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  1. But doesnt the bill look too short for western? I agree it's got a front heavy look but also I was wondering if it indeed did have long wings past the tail which would not apply to Western.
  2. I apologize for the photo quality, it was quite distant and I understand an ID is maybe not possible, but the bird in question is second from the left (zoom it in). The bird third from left appears to be a Semipalmated Sandpiper and most other birds are likely Least Sandpipers, but the bird second from the left appears to have an elongated shape, am I imagining this? I was contemplating whether the bird in question could be a White-rumped Sandpiper, which while rare, is timed properly for here in Western PA. Thanks!
  3. There is a Semipalmated Plover on the right and the bird in the center left is leaving me wondering. It appears to have a dark breast with a clear border making me think Pectoral, however that would be an odd record this late in spring in Western pa so I'm then thinking just a Least Sandpiper in shadow? Thanks.
  4. Ok my thoughts were semi also as the overall coloration is pretty pale and head smaller than what I'd expect on a western, thanks!
  5. Pic sent to me my a friend today, bird in western pa. The apparently rufous scapulars stand out but not sure about ID. Thanks!
  6. Thoughts on calling this bird a Richardson's Cackling Goose? Not my sighting but I was concerned with the bill length especially. Thanks! https://ebird.org/view/checklist/S53523067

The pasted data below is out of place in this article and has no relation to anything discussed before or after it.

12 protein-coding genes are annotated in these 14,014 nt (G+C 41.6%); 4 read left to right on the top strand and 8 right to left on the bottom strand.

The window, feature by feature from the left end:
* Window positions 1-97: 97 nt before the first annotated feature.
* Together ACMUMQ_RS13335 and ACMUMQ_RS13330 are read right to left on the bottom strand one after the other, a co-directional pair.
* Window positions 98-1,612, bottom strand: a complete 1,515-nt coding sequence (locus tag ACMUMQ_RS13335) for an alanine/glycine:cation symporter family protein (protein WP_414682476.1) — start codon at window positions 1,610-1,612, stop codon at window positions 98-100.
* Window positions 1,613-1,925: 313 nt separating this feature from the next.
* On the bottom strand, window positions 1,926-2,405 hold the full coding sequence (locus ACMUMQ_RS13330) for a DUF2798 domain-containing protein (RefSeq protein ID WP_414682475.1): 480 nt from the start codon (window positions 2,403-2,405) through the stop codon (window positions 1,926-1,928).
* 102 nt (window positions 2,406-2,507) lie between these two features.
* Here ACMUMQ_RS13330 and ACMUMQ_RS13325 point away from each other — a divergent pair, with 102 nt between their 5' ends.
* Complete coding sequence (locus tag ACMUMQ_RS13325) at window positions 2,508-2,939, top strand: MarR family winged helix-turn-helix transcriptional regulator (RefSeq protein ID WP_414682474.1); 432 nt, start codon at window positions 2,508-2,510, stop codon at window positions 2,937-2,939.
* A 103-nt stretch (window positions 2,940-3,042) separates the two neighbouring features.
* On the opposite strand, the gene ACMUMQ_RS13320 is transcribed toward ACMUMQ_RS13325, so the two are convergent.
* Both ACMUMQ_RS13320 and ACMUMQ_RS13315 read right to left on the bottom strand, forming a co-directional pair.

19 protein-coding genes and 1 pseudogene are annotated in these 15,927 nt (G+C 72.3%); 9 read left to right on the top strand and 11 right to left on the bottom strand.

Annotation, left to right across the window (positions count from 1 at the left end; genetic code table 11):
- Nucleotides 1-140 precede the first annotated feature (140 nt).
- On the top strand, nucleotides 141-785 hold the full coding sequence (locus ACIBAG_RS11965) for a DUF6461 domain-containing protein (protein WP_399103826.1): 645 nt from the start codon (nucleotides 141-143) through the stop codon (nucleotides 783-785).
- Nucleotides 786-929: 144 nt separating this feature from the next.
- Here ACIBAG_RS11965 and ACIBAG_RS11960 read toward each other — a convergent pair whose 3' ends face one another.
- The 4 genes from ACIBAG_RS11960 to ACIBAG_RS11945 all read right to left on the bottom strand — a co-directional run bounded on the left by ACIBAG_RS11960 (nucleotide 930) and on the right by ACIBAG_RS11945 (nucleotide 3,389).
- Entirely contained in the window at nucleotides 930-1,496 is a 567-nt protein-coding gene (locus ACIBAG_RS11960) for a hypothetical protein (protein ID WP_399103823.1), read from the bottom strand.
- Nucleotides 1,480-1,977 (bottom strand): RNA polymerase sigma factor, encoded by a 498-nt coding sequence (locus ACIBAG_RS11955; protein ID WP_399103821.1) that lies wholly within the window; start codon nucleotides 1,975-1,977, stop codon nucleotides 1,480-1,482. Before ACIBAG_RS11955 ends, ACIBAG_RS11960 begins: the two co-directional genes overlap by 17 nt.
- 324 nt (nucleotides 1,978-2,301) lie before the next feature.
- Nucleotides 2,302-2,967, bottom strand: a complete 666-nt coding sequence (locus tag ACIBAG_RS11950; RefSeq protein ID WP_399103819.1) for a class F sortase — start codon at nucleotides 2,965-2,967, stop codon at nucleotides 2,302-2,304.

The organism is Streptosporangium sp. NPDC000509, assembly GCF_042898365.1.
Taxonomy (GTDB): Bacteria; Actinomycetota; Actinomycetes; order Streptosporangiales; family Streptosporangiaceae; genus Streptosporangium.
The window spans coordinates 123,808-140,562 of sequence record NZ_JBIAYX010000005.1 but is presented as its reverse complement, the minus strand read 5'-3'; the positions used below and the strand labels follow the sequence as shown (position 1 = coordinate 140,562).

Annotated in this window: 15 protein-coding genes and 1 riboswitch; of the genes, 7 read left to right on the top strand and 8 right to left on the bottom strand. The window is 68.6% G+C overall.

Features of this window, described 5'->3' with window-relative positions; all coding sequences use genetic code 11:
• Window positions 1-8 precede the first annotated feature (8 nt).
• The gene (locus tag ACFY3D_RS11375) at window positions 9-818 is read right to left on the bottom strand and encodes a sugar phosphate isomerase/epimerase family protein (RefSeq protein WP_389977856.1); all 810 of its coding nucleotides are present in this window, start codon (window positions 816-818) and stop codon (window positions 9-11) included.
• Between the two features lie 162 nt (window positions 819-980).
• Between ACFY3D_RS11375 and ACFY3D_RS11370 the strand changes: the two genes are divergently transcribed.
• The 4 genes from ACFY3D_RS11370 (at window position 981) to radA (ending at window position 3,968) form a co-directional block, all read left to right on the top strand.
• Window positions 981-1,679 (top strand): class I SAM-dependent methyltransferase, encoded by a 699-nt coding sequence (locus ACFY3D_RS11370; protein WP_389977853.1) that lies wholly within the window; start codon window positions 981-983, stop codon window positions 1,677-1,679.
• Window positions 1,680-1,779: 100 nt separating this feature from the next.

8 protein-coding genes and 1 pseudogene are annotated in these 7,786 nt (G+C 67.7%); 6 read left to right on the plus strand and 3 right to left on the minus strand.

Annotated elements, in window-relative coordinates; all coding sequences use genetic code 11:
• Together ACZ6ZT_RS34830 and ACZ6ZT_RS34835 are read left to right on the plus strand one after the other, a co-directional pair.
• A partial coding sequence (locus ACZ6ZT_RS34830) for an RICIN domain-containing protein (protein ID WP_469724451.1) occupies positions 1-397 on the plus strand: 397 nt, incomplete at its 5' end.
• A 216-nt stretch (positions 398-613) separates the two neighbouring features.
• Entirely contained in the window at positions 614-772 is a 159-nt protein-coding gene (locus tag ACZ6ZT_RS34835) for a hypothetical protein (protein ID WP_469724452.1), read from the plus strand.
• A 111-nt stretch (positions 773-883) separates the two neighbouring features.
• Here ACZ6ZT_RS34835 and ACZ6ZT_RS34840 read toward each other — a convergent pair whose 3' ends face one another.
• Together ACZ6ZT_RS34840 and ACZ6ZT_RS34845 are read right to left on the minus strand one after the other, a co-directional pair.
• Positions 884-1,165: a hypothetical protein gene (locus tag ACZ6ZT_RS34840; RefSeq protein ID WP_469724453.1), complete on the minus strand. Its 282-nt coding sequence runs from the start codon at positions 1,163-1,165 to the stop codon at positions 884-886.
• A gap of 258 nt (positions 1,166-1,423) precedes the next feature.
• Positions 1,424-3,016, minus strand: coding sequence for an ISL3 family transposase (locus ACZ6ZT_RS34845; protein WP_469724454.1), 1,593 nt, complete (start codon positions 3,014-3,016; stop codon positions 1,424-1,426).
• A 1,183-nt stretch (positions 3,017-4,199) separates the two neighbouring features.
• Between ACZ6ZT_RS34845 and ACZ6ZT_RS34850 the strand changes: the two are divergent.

7. It is quite rare for this exact county and to find it actually stopping over this far west of the central mountains. This is near Kittanning, PA.
  8. Yes thank you I need to be 100% sure on this one, it seems to fit perfectly but I need to be positive.
  9. I know what this looks like but would be crazy rare for the area, please help! Western PA today sent to me by fellow birder.
  10. Could have been either in that area. Many range maps are out of date as Ospreys have significantly re-established themselves as breeders in many interior parts of the US. I'm in western pa and here, Osprey do nest in a few areas, however outside those nesting areas, come post breeding dispersal and then migration, they can literally show up anywhere on the rivers and lakes. If the specific area you were is not known to have nesting Osprey, then it is probably a migrant you saw that is temporarily stopping over.
  11. Where are you located? Osprey are on the move south towards their wintering grounds right now.
  12. These were sent to me by a fellow birder and were taken in western PA today, both the same bird. Compact structure, bold eyering point to Least or Yellow-bellied Flycatcher, and I think the primary projection looks pretty long, but it's a little blurry and I'm having trouble gauging it. I dont want to base much on color as the lighting is deceiving. Thanks.
  13. My initial thoughts, but I'm not so sure now. Here is a picture of a first fall female Cape may: https://goo.gl/images/P1BdFz Notice how my bird in comparison has a clean white throat and sharp contrast with gray malar and also the pattern of the streaking with necklace appearance and heavier streaking shifted towards the flanks doesn't seem to fit the even and fine breast streaking of a Cape may. I still am wondering about a first fall female yellow-rumped. Thoughts?
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